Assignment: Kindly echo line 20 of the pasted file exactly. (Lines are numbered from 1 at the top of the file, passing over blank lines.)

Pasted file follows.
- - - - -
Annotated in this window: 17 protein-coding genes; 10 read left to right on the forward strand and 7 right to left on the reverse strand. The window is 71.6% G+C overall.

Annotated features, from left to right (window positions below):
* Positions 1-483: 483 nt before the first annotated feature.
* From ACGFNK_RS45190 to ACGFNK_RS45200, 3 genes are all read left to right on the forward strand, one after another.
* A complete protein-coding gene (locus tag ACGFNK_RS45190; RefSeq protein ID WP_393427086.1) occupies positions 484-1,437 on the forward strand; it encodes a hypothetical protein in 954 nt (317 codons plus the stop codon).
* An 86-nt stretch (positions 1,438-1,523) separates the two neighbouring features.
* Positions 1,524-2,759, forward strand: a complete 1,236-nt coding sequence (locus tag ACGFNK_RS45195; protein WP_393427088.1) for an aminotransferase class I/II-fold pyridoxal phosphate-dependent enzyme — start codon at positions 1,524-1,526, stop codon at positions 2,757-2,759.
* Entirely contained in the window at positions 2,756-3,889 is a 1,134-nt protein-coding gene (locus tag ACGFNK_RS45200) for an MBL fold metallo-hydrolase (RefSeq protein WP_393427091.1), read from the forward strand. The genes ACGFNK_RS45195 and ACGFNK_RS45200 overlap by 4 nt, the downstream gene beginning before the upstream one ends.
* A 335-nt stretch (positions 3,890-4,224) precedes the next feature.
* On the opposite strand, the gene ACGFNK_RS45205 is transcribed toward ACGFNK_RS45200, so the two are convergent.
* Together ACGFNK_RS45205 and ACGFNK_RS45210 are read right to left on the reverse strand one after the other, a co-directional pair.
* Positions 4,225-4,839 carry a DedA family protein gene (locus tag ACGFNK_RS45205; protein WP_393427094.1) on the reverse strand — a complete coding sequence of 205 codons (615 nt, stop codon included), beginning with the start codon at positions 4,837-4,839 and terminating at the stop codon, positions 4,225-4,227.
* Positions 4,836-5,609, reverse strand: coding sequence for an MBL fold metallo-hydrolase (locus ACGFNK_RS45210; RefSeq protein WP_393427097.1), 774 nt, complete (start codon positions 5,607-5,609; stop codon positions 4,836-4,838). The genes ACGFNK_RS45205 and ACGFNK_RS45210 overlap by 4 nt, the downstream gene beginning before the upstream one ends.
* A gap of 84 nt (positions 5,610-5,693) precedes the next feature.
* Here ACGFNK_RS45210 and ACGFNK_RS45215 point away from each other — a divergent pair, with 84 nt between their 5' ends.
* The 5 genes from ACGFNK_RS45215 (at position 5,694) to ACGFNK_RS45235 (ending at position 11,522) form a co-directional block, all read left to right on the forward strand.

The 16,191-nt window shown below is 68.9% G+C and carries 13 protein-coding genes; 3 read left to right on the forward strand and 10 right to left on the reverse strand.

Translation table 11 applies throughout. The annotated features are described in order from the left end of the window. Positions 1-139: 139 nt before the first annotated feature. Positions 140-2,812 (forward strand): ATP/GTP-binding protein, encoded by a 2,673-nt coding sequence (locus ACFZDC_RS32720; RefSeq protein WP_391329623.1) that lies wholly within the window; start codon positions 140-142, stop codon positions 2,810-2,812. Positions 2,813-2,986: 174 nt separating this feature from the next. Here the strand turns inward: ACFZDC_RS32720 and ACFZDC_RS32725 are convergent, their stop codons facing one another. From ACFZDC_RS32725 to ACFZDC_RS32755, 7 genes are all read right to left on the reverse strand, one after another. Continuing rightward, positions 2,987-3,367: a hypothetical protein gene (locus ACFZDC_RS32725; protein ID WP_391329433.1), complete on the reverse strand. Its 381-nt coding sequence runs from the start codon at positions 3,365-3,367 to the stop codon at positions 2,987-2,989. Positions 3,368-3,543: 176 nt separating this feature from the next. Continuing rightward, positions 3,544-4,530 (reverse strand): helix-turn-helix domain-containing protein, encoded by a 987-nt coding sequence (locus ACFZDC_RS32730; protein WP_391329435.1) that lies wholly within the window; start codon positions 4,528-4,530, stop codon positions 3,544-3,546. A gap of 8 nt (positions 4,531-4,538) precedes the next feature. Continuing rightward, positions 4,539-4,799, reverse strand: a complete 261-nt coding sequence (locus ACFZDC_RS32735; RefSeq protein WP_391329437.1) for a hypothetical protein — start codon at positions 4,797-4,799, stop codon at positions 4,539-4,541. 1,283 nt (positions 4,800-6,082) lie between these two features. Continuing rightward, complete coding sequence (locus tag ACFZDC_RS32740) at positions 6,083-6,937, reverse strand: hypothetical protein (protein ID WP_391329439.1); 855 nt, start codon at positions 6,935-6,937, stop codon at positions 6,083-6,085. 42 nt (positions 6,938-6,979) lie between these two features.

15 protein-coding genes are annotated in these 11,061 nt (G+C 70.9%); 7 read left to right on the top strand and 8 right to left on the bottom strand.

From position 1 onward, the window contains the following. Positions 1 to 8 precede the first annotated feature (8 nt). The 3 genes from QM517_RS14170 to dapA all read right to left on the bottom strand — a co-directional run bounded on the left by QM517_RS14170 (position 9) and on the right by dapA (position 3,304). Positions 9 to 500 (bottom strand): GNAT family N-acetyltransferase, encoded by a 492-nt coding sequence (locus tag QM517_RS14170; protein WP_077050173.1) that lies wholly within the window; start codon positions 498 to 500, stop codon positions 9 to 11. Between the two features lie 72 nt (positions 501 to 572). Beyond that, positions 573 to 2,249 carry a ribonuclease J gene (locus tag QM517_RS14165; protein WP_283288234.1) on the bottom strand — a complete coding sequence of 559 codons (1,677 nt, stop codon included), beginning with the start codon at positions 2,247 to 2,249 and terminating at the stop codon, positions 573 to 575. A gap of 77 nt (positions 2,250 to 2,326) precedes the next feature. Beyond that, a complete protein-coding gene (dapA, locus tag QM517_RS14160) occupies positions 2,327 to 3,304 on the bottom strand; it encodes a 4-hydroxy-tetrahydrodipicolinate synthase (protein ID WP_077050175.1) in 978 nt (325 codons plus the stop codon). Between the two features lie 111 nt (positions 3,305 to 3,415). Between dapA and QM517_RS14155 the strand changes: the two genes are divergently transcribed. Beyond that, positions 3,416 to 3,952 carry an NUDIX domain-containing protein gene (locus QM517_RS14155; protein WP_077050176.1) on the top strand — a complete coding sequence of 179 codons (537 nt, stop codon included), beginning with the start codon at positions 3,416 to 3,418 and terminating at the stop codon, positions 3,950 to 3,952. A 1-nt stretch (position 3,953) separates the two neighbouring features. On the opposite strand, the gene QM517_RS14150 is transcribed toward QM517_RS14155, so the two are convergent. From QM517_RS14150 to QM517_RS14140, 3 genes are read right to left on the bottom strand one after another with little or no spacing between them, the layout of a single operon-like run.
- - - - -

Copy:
From position 1 onward, the window contains the following. Positions 1 to 8 precede the first annotated feature (8 nt). The 3 genes from QM517_RS14170 to dapA all read right to left on the bottom strand — a co-directional run bounded on the left by QM517_RS14170 (position 9) and on the right by dapA (position 3,304). Positions 9 to 500 (bottom strand): GNAT family N-acetyltransferase, encoded by a 492-nt coding sequence (locus tag QM517_RS14170; protein WP_077050173.1) that lies wholly within the window; start codon positions 498 to 500, stop codon positions 9 to 11. Between the two features lie 72 nt (positions 501 to 572). Beyond that, positions 573 to 2,249 carry a ribonuclease J gene (locus tag QM517_RS14165; protein WP_283288234.1) on the bottom strand — a complete coding sequence of 559 codons (1,677 nt, stop codon included), beginning with the start codon at positions 2,247 to 2,249 and terminating at the stop codon, positions 573 to 575. A gap of 77 nt (positions 2,250 to 2,326) precedes the next feature. Beyond that, a complete protein-coding gene (dapA, locus tag QM517_RS14160) occupies positions 2,327 to 3,304 on the bottom strand; it encodes a 4-hydroxy-tetrahydrodipicolinate synthase (protein ID WP_077050175.1) in 978 nt (325 codons plus the stop codon). Between the two features lie 111 nt (positions 3,305 to 3,415). Between dapA and QM517_RS14155 the strand changes: the two genes are divergently transcribed. Beyond that, positions 3,416 to 3,952 carry an NUDIX domain-containing protein gene (locus QM517_RS14155; protein WP_077050176.1) on the top strand — a complete coding sequence of 179 codons (537 nt, stop codon included), beginning with the start codon at positions 3,416 to 3,418 and terminating at the stop codon, positions 3,950 to 3,952. A 1-nt stretch (position 3,953) separates the two neighbouring features. On the opposite strand, the gene QM517_RS14150 is transcribed toward QM517_RS14155, so the two are convergent. From QM517_RS14150 to QM517_RS14140, 3 genes are read right to left on the bottom strand one after another with little or no spacing between them, the layout of a single operon-like run.